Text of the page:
Square is now in the Apple stores, both physical and virtual, putting the banking revolution in a plastic cube in front of a lot more eyes than its competitors. For only $10 anyone can drop into an Apple store, pick up a Square box to plug into an iPhone, download the free app and start taking credit card payments. As long as …
Totally useless for Chip 'n' Pin
Because it swipes the magnetic stripe the tech is totally useless anywhere that Chip n Pin is the standard ... the business model is therefore stalled.
...seeing as I think only 2 US banks have started implementing any kind of chip and pin rollout (albeit on a limited scale). Seeing as the the service is limited to the US, this part of the business model is fairly sound as long as chip and pin is not the de facto standard.
The core of the model is suspect though - I very much doubt that they will get the numbers they need to make this operation lucrative.
Anything equivalent in the UK?
EMV regulations prohibit it, but you don't need it anyway...
European card payments cannot use magnetic stripe data anymore. Terminals can fall back to magswipe (mainly to support the cards issued by US banks who are shamefully dragging their heels on chip+pin), but only if the chip read fails. If you do too many swipes on cards that have chips, you'll get a call from your card processor.
As for the "take payments on iPhone" bit, there are many applications that allow you to do "Card Not Present" (CNP) type transactions using a mobile. Tap the primary account number, expiry and 3-digit CVV into your application and it gets sent to the card processor. If you must have it on an iPhone, Irish company WorldNet TPS do an iPhone app here: http://www.worldnettps.com/feature-tour/iphone-virtual-terminal ... but to be honest, any other card processor that provides a webpage for CNP transactions (and that's most of them these days) will be usable on a mobile browser.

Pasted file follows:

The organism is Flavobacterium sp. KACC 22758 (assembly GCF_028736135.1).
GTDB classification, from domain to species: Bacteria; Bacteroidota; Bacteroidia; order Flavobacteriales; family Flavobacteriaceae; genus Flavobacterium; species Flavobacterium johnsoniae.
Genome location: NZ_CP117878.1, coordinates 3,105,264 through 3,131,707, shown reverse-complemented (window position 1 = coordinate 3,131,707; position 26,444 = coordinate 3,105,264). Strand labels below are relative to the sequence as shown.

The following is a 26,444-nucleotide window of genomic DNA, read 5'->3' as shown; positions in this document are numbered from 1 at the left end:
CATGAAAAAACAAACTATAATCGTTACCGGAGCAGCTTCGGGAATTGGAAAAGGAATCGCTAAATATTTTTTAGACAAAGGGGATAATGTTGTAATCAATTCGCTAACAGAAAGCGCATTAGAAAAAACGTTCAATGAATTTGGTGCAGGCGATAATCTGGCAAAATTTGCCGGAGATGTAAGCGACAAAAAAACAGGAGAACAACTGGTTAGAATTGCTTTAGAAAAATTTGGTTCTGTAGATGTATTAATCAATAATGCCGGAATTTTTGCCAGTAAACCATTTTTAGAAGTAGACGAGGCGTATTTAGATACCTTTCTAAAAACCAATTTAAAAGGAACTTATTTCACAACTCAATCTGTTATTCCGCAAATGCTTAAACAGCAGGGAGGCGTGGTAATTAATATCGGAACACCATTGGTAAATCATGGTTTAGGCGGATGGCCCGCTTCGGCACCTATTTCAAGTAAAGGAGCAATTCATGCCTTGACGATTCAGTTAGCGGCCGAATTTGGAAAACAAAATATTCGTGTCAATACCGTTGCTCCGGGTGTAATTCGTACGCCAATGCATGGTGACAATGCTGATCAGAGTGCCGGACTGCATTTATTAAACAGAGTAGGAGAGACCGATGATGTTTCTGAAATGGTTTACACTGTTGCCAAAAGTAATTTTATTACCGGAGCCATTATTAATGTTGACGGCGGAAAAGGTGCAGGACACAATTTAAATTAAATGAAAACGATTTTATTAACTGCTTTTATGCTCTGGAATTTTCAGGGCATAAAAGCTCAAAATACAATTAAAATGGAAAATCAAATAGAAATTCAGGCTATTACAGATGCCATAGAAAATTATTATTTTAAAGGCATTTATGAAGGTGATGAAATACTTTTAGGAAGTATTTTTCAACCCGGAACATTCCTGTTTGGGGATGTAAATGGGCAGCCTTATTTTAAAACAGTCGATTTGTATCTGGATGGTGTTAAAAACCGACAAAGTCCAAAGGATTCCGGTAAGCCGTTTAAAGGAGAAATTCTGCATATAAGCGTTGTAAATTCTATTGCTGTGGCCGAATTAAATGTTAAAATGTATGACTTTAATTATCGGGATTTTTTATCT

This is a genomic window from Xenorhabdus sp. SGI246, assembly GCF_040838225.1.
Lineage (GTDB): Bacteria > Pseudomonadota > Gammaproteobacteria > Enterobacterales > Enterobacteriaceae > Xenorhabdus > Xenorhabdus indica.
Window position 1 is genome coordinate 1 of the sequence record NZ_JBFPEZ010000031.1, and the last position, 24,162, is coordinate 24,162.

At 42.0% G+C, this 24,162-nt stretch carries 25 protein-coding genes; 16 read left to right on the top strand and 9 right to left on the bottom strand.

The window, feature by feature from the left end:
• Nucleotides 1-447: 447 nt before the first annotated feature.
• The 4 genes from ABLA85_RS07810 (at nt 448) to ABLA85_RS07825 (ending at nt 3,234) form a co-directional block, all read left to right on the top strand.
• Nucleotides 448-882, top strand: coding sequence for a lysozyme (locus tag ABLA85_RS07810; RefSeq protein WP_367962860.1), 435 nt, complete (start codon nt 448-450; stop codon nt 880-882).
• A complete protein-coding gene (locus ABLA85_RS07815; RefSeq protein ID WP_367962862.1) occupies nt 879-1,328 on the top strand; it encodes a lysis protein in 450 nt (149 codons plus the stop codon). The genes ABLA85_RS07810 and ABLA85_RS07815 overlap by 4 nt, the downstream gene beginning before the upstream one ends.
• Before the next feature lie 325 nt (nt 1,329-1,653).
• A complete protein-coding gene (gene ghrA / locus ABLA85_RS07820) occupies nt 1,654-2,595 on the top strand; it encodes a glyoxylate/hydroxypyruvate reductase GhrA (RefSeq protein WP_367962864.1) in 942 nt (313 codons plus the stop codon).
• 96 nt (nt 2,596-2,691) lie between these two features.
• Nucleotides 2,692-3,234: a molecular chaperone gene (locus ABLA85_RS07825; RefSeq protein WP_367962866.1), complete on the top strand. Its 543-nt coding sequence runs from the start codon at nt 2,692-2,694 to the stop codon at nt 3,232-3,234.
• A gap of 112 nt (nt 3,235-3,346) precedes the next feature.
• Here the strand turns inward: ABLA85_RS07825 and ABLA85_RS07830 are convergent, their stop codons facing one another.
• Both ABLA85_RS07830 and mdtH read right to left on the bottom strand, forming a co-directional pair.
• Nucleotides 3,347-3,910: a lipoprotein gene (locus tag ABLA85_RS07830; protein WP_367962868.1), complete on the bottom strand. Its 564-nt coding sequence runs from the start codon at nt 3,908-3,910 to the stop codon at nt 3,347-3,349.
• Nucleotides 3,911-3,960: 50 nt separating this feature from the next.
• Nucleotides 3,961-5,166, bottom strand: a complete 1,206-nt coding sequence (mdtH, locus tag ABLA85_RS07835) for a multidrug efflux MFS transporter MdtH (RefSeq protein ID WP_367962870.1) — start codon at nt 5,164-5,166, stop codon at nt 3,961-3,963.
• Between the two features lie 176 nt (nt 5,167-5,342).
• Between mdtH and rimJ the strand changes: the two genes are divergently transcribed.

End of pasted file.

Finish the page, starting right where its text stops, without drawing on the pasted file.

As for Square, I'm astounded at how so little can cost so much to develop. I have worked with magswipe acquisition - it's simple, simple stuff. The reader modules are commodity components, the software is a piece of piss to write (even allowing for Square's additional "difficulty" of demodulating the serial data back off the mic input), and once you've got the track data, you've a choice of payment processors all vying for your business.
One good thing: Square's small-time operator demographic looks to be ideal for card-fraud, so it may be the thing that finally gets the US banks out of the 1960s and onto chip+pin. Then we could all remove magstrips and not have to worry about having our cards skimmed.
Put the two together
It's not the device or iOS software that cost so much to develop, it's the business model and fraud detection systems in the back office.
2 years to pay back the costs?
I don't think so. The boxes surely cost pennies to make.
It doesn't have rounded corners, then?
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